These are barren tasks, too hard to keep, not to see ladies, study, fast, not sleep!
Love’s Labour’s Lost is a romantic comedy that could probably be described as bittersweet – it is about love, but while it doesn’t end in tragedy, it doesn’t have a traditionally happy romcom ending either. And it isn’t particularly funny, not like The Comedy of Errors or even Taming of the Shrew has the potential to be. It is thoroughly Shakespearean, but I somehow found it a bit… different, without being quite able to pinpoint why. The plot is extremely simple – boy swears off girls, meets a girl, temptation is too great to resist, but: in the end the girl’s situation in life changes and the boy loses the girl. It almost feels like Shakespeare is questioning if love is real at all, or simply foolishness.
King of Navarre has decided to improve his mind; to that end he, with few friends, swears off frivolities and pleasures to live ascetically and study. He will, with Dumain and Longueville, withdraw from the world for three years. The three of them persuade their mate Berowne/Biron to join them, even if he as the slightly older and wiser man has some reservations:
I can but say their protestation over;
So much, dear liege, I have already sworn,
That is, to live and study here three years.
But there are other strict observances;
As, not to see a woman in that term,
Which I hope well is not enrolled there;
And one day in a week to touch no food
And but one meal on every day beside,
The which I hope is not enrolled there;
And then, to sleep but three hours in the night,
And not be seen to wink of all the day–
When I was wont to think no harm all night
And make a dark night too of half the day–
Which I hope well is not enrolled there:
O, these are barren tasks, too hard to keep,
Not to see ladies, study, fast, not sleep!
The men take their oath (which comes with a harsh punishment clause), but even before they can begin, the King must already break this oath – the daughter of the King of France has arrived on behalf of her old, poorly father to pay off an old debt.
The princess and her companions Marie, Katherine and Rosaline have heard of the king’s plans to swear off women, and of course they are interested in the men they haven’t even really met. The princess has an audience with the King to discuss the political matter in hand, and inevitably, sparkles fly.
In the secondary cast, the clown Costard is being punished by the King for attempting to woo a local good time girl/milkmaid Jacquenetta. The King found out about this from Adriano de Armado, a random Spaniard who, of course, is in love with the girl himself. As a punishment, the King sentences Costard to 24 hours of bread and water, with Armado as his keeper (no points guessing which part of the punishment is worse). Once Costard is done with his punishment, both Don Armado and Berowne/Biron task him with delivering a letter to their beloved.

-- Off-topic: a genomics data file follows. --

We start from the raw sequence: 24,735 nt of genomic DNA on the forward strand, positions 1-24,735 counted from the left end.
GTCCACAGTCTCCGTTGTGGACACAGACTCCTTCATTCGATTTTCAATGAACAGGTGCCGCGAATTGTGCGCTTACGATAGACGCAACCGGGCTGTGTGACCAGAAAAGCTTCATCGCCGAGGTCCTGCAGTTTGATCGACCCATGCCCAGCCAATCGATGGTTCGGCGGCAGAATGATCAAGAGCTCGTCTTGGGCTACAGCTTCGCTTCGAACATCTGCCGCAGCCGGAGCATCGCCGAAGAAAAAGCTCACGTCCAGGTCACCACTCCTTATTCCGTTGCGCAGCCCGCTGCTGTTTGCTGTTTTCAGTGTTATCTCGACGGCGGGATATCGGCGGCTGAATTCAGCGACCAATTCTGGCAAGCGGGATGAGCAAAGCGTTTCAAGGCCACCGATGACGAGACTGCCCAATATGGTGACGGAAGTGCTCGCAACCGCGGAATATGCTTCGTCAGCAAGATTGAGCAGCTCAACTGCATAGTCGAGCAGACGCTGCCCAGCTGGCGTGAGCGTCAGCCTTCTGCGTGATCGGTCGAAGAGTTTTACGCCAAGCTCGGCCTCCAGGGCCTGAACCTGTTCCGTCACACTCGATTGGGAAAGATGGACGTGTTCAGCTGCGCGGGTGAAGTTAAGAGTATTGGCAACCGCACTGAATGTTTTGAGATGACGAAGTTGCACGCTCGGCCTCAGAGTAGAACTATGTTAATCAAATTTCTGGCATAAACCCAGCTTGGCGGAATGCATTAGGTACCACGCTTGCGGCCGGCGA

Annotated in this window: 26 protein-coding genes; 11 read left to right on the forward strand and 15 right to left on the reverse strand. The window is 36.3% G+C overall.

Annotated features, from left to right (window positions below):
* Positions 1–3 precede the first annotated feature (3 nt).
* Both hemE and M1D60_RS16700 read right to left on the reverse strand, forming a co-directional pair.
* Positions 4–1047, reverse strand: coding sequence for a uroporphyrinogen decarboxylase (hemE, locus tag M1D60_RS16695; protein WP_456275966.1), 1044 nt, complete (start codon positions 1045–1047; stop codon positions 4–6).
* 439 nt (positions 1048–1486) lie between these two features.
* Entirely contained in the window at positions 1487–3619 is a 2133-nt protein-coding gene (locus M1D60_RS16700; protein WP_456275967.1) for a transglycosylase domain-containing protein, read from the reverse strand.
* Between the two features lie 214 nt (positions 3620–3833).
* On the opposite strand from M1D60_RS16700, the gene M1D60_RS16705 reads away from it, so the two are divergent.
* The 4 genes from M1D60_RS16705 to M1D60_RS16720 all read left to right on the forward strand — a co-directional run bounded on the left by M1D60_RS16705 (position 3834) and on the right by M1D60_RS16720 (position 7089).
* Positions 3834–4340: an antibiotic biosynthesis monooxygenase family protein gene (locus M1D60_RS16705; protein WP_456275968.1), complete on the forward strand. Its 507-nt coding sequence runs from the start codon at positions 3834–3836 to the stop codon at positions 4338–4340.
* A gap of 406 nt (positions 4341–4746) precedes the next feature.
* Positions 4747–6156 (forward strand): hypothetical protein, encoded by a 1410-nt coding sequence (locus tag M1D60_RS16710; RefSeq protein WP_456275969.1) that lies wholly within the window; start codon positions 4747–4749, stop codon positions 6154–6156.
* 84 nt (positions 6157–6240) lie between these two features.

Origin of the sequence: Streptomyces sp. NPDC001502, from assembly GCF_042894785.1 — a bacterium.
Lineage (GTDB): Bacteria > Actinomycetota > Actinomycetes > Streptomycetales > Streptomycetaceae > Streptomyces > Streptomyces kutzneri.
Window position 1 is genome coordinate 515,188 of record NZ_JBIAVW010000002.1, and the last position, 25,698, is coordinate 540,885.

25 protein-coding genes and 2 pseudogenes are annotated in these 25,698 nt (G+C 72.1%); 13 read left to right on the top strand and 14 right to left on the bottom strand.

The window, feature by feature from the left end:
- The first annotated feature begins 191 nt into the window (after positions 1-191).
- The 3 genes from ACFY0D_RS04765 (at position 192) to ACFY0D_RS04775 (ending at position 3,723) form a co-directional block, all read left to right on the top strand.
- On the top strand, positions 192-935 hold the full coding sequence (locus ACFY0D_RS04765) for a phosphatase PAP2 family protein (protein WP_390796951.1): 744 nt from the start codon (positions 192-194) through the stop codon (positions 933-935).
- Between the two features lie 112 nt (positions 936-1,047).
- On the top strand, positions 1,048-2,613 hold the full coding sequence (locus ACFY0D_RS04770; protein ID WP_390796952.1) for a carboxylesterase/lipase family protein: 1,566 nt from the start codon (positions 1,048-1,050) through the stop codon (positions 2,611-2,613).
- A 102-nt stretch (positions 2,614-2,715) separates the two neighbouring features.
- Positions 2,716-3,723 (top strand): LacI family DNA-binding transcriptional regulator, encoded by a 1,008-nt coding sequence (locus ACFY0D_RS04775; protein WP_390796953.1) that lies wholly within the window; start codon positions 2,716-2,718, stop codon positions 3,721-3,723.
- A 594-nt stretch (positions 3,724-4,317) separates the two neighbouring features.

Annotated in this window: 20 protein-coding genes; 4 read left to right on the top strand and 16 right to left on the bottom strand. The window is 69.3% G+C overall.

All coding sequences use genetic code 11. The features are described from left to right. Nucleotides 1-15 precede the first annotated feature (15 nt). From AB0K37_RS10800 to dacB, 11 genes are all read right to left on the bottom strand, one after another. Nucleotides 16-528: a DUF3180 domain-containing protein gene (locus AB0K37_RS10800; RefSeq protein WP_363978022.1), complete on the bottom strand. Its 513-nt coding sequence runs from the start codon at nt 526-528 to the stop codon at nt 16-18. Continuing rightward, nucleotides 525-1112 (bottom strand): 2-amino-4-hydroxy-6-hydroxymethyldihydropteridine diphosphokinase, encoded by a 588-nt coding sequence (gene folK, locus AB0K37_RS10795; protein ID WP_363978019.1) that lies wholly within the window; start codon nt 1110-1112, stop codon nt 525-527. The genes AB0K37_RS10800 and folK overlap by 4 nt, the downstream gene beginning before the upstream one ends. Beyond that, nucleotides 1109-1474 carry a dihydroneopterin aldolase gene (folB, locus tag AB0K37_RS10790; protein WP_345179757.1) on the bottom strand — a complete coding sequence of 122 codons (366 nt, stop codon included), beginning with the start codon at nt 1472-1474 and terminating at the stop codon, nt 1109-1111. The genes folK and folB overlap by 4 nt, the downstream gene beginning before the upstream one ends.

Costard finds the Princess and her companions in the King’s park, and accidentally hands them the letter meant for Jacquenetta, while Jaquenetta gets Berowne’s letter, and the whole situation unravels from this mishap. The men are forced to admit to each other that they are indeed in love with the ladies, and decide to abandon their oath and openly woo them. The King orders an entertainment to be organised in the Princess’ honour, and everybody dresses up in disguise, then reveals their true identity, the women gently mock the men, and they all then settle to watch the play-within-a-play (this is the second play in which Shakespeare uses this device). A messenger comes from France – the Princess’ father has died. She decides to leave immediately, but the King tries to persuade her to stay, asking her to marry him. The spell however has been broken, and she tells the King that she must go back to France and mourn her father. If in the time of one year and one day the King still loves her and has been faithful to her, she’ll accept his proposal. The other ladies give similar answers to the their respective suitors, and they then take their leave. The play ends in two songs, both questioning the possibility of a happy marriage.
Despite its external jollity, Love’s Labour’s Lost is quite a somber play. The men are tempted by what they themselves make a forbidden fruit with their oath, and the women get swept up by the situation. The news of the King’s death bring the Princess back to reality, and she understands the situation they are in – the brief time they have spent together, the infatuation they have for one another, is not something they could ever build a life on. Her life, the loss of her father, her home in France, are more real to her than the King’s love, and she acts accordingly.